“…there will be no downside to Brexit at all, and considerable upsides”
When David Davis, the Brexit secretary, stood in the House of Commons on 10 October 2016 and uttered those words it was pure unadulterated hubris, a belief that Britain was so special it would be able to leave the EU and there would be no downsides “at all”. Not a single one.
Three months later and still under the influence, he told his colleague Anna Soubry that he was going to negotiate “a comprehensive free trade agreement and a comprehensive customs agreement that will deliver the exact same benefits as we have”. It’s hard to know what – or indeed if – he was thinking at the time. He may regret saying it now.
Some may have been reassured by the Brexit secretary’s typically breezy self-confidence. However, voters are beginning to suspect they have been deliberately misled or Davis simply hadn’t the faintest idea what he was talking about. It’s hard to tell with the MP for Haltemprice and Howden.
Of course, he is not alone among Brexiters in having an albatross around his neck. The entire crew of Vote Leave appear to be adorned with their very own and some, like Davis, have several. It’s as if the enterprise had used a rookery of albatrosses for target practice.
Last year Davis, just an ordinary MP since July 2018, tried to row back and claim his original quote was taken out of context, that important qualifications had somehow been ignored. But as far as we can see all his caveats were met.
The elusive benefits of Brexit
Even he is hard pressed to name a single benefit that Brexit has conferred on us. Last June, when asked about it by Andrew Neil on Channel 4, he blamed it on a “remainer’s Brexit” and fended off questions by telling Neil to “ask me back in a year’s time” when he would presumably provide a list. It was as if he had given up hope and was now relying Micawber like, on ‘something’ turning up.
In November, again pushed to name an economic benefit, he admitted there had been none so far (no “major” benefits he said, although it’s only fair to point out we haven’t exactly been overrun by minor ones either) and that time blamed Covid.
The year is up in two months’ time and the chances of any major benefit wandering in unannounced seems vanishingly small. So, doubtless he will be asked the same question again. It’s not obvious what he’s going to say.
“Ask me again in 2025?” How long can that go on? The Communist party in Russia managed it for 70 years but they needed a police state to survive.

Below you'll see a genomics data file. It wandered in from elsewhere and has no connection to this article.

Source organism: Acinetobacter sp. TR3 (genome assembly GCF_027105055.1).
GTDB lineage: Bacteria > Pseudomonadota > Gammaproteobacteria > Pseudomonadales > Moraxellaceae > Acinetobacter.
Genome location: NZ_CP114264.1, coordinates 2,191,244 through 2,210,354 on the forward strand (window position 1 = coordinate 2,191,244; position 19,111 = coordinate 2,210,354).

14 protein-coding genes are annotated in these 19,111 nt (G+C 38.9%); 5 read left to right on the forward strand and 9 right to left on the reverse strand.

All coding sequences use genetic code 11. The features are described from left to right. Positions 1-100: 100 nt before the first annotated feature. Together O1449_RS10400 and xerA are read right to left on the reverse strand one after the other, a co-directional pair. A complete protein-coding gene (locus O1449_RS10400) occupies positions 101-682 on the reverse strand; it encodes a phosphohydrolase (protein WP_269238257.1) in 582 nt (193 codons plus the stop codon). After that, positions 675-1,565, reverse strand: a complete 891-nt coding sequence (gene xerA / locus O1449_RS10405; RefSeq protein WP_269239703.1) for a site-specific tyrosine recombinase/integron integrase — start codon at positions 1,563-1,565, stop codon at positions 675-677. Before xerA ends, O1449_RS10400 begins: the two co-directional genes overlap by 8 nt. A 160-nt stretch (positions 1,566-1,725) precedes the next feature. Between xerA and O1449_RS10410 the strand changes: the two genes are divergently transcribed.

What is a downside and how many could there be?
This isn’t an easy question. I hardly know how to answer it myself. The decision to leave the EU led to many other decisions, which are impacting different industries and different people in different ways at different times. Most of them unforeseen by the leave campaigns.
A fisher forced out of a job because their export market was closed off is affected more perhaps than a banker whose family had to move to Paris or Frankfurt and start a new life. The cyclists travelling from Wales to Portugal to raise money for a prostate cancer charity forced to pay a tariff of €10,000 in Santander to release their bikes for a fundraising effort might feel more aggrieved than someone trapped in a coach queueing overnight in Dover.
Exporters wrestling with incomprehensible commodity codes and endless paperwork, or meat processors flying abattoir staff in from Ireland to meet demand due to a shortage of skilled workers caused by Brexit, are all suffering in one way or another.
You only need to flick through the Davis Downside Dossier at random to find dozens of widely different examples. They all represent downsides for me.
Some believe the price is worth paying, regardless of how high it might eventually become. Others will think they’ve at least been overcharged if not defrauded outright. Many, even a significant majority now it seems, object to paying anything at all for things that came for free, or at surprisingly modest costs, before 2021.
When we first started, I for one never expected that we would still be adding downsides at the rate we are more than two years later. What I think we can be certain of, is that the counter hasn’t stopped and there will be many more downsides to add, some that we can’t begin to imagine at the moment.
Thanks to our readers
I try to scan the news myself every day to find new items to add. Our editorial board and writers also alert me to downsides as do our readers – some are dedicated contributors (you know who you are) and of course, I am always very grateful.
Please keep them coming to me at:
To mark the special occasion we have prepared a pdf of the first 1,000 downsides sorted into categories, which is also available on the Davis Downside Dossier page.